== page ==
Reading Advice for Parents
For information on reading expectations within our school, please refer to the ‘Reading at Greenleys Junior School’ page stuck into the front of your child’s reading record.
Reading is an incredibly important life skill that all children need to have. It is essential that you take the time as often as possible, preferably daily, to listen to your child read, or to read to them. Children love having stories read to them and this can be a lovely way to end the day with your child.
If your child is a reluctant reader, limit the amount of time you read with them each day to a few minutes, or one or two pages; increase this progressively over time.
It does not hurt to read the same story over and over until your child wishes for another, often the familiarity of the story is comforting.
We place equal importance on the discussion of a story as we do the reading of it. The following ideas offer some suggestions of questions you can ask your child before, during and after reading.
Talk about the book with your child. Ask some questions before reading such as
• What do you think this book is about? Why?
• What is the title?
• Who is the illustrator?
Praise your child when they get words right. If your child is stuck on a word ask them to sound it out, what does the word start with? Can you find any familiar small words within the larger one e.g. Begin
be – g – in
These are some questions you might want to ask as you are reading:
• Tell me about…
• What might happen next?
• How do you feel about…?
• How did … feel?
• Who said…?
• What words tell me…?
• Tell me two important things about…
• What do you think this word means?
• What does that word make you feel?
• What does this word tell us?
• What does that word tell you about the character?
• Why is this word a good one to use?
• What word rhymes with …?
Before the end of the story ask:
• What do you think will happen in the end?
• Why do you think that?
After reading, ask some questions about the book(s)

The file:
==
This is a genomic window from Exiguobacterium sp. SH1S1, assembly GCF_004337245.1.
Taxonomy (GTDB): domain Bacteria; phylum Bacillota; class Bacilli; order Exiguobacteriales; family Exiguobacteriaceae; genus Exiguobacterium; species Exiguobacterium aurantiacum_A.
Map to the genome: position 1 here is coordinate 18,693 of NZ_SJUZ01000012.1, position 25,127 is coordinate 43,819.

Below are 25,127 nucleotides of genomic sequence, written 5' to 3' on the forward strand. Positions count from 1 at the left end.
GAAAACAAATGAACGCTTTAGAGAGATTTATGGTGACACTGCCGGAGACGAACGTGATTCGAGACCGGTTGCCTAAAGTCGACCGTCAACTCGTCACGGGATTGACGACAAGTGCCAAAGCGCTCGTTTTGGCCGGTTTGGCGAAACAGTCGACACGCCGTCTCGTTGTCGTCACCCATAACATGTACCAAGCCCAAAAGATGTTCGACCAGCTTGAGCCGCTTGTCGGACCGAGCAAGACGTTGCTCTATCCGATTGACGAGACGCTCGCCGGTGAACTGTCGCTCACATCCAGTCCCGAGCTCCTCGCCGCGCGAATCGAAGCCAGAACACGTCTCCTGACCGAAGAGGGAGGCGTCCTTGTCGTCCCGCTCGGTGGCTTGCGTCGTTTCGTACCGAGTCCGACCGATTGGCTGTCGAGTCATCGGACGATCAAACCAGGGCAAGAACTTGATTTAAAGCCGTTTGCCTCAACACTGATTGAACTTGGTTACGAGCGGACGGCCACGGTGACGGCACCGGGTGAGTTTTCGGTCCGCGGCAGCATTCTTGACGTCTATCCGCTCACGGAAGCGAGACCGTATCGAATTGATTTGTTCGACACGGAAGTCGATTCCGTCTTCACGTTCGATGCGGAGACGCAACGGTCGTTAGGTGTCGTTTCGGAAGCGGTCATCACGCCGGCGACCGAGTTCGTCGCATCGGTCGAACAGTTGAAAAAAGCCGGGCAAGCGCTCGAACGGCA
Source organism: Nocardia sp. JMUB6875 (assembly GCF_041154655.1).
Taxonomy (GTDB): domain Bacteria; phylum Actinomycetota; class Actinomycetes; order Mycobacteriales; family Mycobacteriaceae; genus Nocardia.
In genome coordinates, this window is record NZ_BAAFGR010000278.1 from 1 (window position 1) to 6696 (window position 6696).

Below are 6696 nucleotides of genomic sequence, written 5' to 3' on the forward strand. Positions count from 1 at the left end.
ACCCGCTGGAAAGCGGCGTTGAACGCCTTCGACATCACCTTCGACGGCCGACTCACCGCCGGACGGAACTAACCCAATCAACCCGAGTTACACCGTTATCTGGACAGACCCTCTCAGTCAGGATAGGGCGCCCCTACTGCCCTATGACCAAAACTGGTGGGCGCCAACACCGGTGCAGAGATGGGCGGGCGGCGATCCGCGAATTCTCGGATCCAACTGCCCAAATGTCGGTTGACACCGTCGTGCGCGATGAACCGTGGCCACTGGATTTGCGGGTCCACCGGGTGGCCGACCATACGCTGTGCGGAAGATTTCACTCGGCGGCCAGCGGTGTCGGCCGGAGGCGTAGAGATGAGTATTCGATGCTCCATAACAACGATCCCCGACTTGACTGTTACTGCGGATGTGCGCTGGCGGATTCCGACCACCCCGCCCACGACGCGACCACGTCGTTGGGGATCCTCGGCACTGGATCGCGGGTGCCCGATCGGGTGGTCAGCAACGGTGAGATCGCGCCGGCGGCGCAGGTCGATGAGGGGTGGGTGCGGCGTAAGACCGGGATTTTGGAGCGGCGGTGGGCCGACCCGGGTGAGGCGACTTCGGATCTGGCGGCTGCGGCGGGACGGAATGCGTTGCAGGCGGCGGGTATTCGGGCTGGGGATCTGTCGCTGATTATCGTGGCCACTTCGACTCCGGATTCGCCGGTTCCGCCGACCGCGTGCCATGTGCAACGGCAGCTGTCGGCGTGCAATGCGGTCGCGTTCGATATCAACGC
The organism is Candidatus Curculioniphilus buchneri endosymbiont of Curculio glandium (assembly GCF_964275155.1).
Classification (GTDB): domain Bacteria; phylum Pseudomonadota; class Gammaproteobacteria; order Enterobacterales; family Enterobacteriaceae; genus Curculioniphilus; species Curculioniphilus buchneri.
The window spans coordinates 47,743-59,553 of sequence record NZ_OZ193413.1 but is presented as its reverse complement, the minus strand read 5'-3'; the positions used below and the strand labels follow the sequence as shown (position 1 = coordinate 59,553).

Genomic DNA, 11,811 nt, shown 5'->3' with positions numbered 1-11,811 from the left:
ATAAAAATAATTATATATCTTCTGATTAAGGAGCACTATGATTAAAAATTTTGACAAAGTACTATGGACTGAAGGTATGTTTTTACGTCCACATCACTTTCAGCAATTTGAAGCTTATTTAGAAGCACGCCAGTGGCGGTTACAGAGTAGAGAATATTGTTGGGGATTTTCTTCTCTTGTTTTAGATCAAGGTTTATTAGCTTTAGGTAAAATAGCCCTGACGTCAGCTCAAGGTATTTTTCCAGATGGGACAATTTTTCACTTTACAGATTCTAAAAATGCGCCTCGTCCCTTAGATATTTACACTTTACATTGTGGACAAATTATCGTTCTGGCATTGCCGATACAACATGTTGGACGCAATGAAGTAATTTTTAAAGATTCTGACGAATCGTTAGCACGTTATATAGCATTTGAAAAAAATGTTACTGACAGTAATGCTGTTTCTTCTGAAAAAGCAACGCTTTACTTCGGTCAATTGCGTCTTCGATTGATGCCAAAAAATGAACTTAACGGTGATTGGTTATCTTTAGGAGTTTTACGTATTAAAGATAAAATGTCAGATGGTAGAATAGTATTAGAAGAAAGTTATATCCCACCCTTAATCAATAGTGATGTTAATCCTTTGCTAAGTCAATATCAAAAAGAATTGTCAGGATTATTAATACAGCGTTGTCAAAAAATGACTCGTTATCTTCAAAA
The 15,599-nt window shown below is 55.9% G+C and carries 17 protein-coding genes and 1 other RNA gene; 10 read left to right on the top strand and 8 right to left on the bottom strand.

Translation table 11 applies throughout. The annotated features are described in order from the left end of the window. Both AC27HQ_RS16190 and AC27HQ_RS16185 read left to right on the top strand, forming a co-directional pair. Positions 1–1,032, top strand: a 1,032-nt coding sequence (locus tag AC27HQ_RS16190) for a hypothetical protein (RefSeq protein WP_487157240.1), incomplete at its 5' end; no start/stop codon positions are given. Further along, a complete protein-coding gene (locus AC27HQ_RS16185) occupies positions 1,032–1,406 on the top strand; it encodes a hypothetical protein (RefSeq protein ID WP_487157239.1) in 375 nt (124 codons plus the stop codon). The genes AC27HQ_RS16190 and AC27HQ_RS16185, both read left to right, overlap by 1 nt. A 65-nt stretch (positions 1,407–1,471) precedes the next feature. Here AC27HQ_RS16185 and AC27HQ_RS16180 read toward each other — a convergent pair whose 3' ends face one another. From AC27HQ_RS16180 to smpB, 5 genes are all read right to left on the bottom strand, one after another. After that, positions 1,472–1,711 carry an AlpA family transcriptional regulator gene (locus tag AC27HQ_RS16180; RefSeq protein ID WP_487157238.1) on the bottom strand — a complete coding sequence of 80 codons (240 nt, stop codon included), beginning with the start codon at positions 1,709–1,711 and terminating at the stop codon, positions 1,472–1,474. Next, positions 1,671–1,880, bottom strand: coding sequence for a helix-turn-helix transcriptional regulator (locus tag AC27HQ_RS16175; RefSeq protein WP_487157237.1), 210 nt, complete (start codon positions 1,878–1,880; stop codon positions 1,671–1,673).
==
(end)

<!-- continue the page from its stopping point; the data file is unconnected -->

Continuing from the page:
• Did you like this story? Why?
• Have you ever done anything like … (name character)?
• Do you know any other stories that have a character like this one?
• Did you like this book more or less than …?
• What would you tell someone else about this book to make them read it?
• What did you think about the ending?
• What would you ask the author?
To promote reading further at our school, the children collect ‘Book Points’ each academic year. The ‘Book Points’ are earned by reading the expected amount at home weekly (three times a week) and ensuring your child’s reading record is signed by an adult to show this. As well as this, ‘Book Points’ can also be earned by your child when completing a number of different reading activities outside of school to promote their love of reading. These could include writing a book review, completing a piece of art work related to a book, a photo of your child reading in a peculiar place and visiting a library to name a few.
‘Book Points’ will earn children reading certificates throughout the school year. For those children who have exceeded expectations by the end of the school year, special prizes will be awarded to a select few. At the end of this academic year, children will have the opportunity to win Waterstones book vouchers and, the star prize, will be the chance to watch a performance of ‘Matilda’ at the Milton Keynes theatre.